On endurance training and nutrition

IMG_2872The picture to the right shows my typical weekend post workout brunch meal, ever since I’ve started training for Ironman. In this particular case, brunch consisted of a cajun-style omelette, potatoes, a poached egg with hollandaise over a crab cake, 2 slices of bread, a hearty whole wheat granola pancake, a side of fruit, and of course, a mimosa!

I started paying special attention to my nutrition a couple of weeks ago after noticing that I lost a couple of pounds in the first 4-6 weeks of my training program. I am definitely not trying to loose weight during Ironman training, and I also need to make sure I am fueling myself properly for my workouts.

I have been tracking my nutrition and my daily caloric intake is averaging around 3,500 calories during weekdays and about 4,000 on weekends.  Gabi has been very helpful with the data logging side of things, in giving me nutritional advice, and with groceries and cooking as well (her appetite has gone up too). I use an app called MyFitnessPal to input all the food I eat and get a nutritional breakdown of my food intake.

photo(45)I recently came across this tidbit of information shown on the right from a 2012 Louisville Ironman publication. Wow! I am still having a hard time wrapping my head around these numbers, but I don’t doubt that with time I will experience them myself and they will become very real.

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How does a triathlete celebrate his birthday?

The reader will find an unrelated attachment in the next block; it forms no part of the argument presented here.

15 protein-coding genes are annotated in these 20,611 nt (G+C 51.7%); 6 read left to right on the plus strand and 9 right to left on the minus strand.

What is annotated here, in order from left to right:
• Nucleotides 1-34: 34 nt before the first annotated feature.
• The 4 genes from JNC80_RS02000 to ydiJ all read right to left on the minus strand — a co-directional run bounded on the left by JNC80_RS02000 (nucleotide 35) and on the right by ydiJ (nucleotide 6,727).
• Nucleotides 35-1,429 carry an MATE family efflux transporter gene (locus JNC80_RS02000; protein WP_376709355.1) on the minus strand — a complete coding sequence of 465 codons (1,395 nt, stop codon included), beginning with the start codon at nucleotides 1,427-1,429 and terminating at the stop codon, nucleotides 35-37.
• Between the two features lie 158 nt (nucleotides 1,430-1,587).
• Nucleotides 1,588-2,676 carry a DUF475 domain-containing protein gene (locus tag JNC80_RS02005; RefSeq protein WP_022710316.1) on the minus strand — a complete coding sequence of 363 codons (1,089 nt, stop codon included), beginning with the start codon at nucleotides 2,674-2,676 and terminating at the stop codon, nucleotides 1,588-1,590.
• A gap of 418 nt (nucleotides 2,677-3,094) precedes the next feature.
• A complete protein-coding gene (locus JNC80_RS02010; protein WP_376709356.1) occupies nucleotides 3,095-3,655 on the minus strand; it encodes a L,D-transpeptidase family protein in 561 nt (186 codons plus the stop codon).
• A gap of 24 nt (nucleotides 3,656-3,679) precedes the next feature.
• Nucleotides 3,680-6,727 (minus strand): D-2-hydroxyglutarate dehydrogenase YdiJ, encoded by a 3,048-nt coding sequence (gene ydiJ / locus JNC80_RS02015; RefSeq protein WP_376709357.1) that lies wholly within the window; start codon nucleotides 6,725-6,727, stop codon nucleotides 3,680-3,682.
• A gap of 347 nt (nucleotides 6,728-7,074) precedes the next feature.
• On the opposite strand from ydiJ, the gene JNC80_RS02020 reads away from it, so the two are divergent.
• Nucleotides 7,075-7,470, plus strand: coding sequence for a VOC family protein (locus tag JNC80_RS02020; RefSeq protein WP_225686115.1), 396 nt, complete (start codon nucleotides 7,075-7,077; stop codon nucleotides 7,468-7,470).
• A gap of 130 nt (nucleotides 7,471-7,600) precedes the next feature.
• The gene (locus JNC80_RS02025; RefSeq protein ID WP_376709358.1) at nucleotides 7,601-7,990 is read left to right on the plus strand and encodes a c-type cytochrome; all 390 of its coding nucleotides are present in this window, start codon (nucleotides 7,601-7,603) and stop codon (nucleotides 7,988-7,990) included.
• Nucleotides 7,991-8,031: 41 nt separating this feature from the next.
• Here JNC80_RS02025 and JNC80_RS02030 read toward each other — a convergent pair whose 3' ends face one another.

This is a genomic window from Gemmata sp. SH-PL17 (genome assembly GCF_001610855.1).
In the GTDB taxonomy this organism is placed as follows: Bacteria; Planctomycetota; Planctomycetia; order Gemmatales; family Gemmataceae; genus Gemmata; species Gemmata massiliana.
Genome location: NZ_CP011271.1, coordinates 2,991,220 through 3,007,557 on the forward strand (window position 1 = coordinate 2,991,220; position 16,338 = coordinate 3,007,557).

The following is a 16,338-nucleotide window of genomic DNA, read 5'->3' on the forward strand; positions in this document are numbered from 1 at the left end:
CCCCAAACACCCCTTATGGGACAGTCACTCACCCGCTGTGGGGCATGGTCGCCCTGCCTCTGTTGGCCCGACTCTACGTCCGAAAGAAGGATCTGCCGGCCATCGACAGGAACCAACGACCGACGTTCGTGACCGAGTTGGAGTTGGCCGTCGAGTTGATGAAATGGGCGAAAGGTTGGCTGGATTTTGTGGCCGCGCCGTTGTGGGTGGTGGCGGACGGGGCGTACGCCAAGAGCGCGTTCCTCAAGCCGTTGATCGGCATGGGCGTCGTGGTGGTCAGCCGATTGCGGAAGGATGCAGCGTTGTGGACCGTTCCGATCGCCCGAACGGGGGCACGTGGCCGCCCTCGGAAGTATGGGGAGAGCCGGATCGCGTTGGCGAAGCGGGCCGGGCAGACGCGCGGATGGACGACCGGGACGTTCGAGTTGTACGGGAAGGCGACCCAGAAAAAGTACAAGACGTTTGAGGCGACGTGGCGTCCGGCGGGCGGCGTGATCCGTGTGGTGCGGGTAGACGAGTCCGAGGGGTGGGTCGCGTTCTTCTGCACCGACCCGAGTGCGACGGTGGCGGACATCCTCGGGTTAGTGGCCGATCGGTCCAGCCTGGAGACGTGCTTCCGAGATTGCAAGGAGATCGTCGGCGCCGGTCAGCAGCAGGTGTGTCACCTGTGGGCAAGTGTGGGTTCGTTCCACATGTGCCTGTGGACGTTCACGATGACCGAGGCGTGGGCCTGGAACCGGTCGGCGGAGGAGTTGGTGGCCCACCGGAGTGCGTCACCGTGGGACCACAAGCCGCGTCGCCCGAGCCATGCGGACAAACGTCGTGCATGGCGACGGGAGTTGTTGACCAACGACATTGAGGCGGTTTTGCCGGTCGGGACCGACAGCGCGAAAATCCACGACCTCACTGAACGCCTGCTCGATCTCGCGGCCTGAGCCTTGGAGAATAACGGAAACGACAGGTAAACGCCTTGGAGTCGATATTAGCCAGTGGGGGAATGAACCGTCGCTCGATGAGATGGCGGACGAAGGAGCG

Ready to race for team DC Tri!

Ready to race for team DC Tri!

Gabi and I recently returned from a short trip to Miami, FL where we spent some amazing days in the sun, sand, and crystalline water. The primary reason for the trip was to celebrate my birthday — 35 and getting fitter, yeah! Thanks Gabi for this memorable trip. What else does a triatlete get as brithday gifts? A tri suit and a massage, of course (thanks mom, dad, cilia)! As a bonus, during the trip we got to spend some quality fun times with Yale friends Jon (special thanks!), Rocio and Rafael — great to see you!

The other reason for our trip was to get a little R&R before starting a new phase in our Ironman training program and practically giving up our ability to vacation for the next 6 months. We’ve officially started the DC Tri Club’s 24 week Ironman training program, and training volumes are getting higher and higher. Last week, at the training program’s kickoff meeting, we had the pleasure of meeting our program’s fellow Ironman triathletes and our coach Alyssa and her support team. I am looking forward to learning from those more experienced and to companionship on long training days.

IMG_2892Despite being a vacation, we couldn’t help ourselves not to exercise on the beach. The call of the sand and the ocean was just too strong! With 85 degree temperature, sunny skies, and 70 degree clear water, I couldn’t resist. On saturday we went for a 1hr run on a sandy path along North Miami Beach, and on Sunday we joined a small group for an open water swim (OWS). The OWS was particularly challenging and great training. There was quite a bit of chop and rolling waves, which made it difficult to stay oriented and also forced me to practice breathing on my weak side, opposite to the incoming chop. I still caught several face-fulls of water and swallowed my fair share of saltwater for the day. The OWS ended with an unexpected and delightful treat: we found ourselves swimming on top a school of tarpon, about 20 feet below. Being the fish/ocean creature that I am, I dove down to swim near them. I was ecstatic.

With these types of training settings and experiences, I say everyday should be a training day. This is why Ironman training is about the journey, not just race day.